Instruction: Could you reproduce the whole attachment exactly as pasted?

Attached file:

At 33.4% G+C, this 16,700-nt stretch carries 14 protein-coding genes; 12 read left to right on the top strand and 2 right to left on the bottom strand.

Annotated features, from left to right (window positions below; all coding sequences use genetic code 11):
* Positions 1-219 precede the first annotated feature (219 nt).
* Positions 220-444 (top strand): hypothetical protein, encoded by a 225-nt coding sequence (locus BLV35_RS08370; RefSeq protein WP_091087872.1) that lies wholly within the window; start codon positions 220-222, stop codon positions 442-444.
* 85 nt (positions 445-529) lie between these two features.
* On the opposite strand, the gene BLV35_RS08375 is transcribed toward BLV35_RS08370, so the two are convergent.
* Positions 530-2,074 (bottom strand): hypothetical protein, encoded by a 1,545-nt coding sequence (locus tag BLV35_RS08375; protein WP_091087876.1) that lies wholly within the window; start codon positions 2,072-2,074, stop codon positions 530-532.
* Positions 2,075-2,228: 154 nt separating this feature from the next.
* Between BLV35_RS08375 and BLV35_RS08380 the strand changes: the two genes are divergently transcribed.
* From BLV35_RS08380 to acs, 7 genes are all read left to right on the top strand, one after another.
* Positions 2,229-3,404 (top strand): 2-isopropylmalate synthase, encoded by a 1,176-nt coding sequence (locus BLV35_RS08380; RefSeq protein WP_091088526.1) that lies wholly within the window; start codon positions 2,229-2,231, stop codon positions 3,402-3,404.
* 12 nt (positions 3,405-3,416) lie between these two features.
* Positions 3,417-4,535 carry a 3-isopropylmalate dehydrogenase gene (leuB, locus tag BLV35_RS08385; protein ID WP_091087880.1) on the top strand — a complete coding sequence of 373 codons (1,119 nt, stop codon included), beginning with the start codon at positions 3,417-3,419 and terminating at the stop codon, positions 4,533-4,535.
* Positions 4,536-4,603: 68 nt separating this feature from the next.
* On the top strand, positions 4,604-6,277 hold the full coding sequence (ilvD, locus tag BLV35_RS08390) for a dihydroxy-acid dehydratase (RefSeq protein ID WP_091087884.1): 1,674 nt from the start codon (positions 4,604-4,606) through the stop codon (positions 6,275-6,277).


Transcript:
At 33.4% G+C, this 16,700-nt stretch carries 14 protein-coding genes; 12 read left to right on the top strand and 2 right to left on the bottom strand.

Annotated features, from left to right (window positions below; all coding sequences use genetic code 11):
* Positions 1-219 precede the first annotated feature (219 nt).
* Positions 220-444 (top strand): hypothetical protein, encoded by a 225-nt coding sequence (locus BLV35_RS08370; RefSeq protein WP_091087872.1) that lies wholly within the window; start codon positions 220-222, stop codon positions 442-444.
* 85 nt (positions 445-529) lie between these two features.
* On the opposite strand, the gene BLV35_RS08375 is transcribed toward BLV35_RS08370, so the two are convergent.
* Positions 530-2,074 (bottom strand): hypothetical protein, encoded by a 1,545-nt coding sequence (locus tag BLV35_RS08375; protein WP_091087876.1) that lies wholly within the window; start codon positions 2,072-2,074, stop codon positions 530-532.
* Positions 2,075-2,228: 154 nt separating this feature from the next.
* Between BLV35_RS08375 and BLV35_RS08380 the strand changes: the two genes are divergently transcribed.
* From BLV35_RS08380 to acs, 7 genes are all read left to right on the top strand, one after another.
* Positions 2,229-3,404 (top strand): 2-isopropylmalate synthase, encoded by a 1,176-nt coding sequence (locus BLV35_RS08380; RefSeq protein WP_091088526.1) that lies wholly within the window; start codon positions 2,229-2,231, stop codon positions 3,402-3,404.
* 12 nt (positions 3,405-3,416) lie between these two features.
* Positions 3,417-4,535 carry a 3-isopropylmalate dehydrogenase gene (leuB, locus tag BLV35_RS08385; protein ID WP_091087880.1) on the top strand — a complete coding sequence of 373 codons (1,119 nt, stop codon included), beginning with the start codon at positions 3,417-3,419 and terminating at the stop codon, positions 4,533-4,535.
* Positions 4,536-4,603: 68 nt separating this feature from the next.
* On the top strand, positions 4,604-6,277 hold the full coding sequence (ilvD, locus tag BLV35_RS08390) for a dihydroxy-acid dehydratase (RefSeq protein ID WP_091087884.1): 1,674 nt from the start codon (positions 4,604-4,606) through the stop codon (positions 6,275-6,277).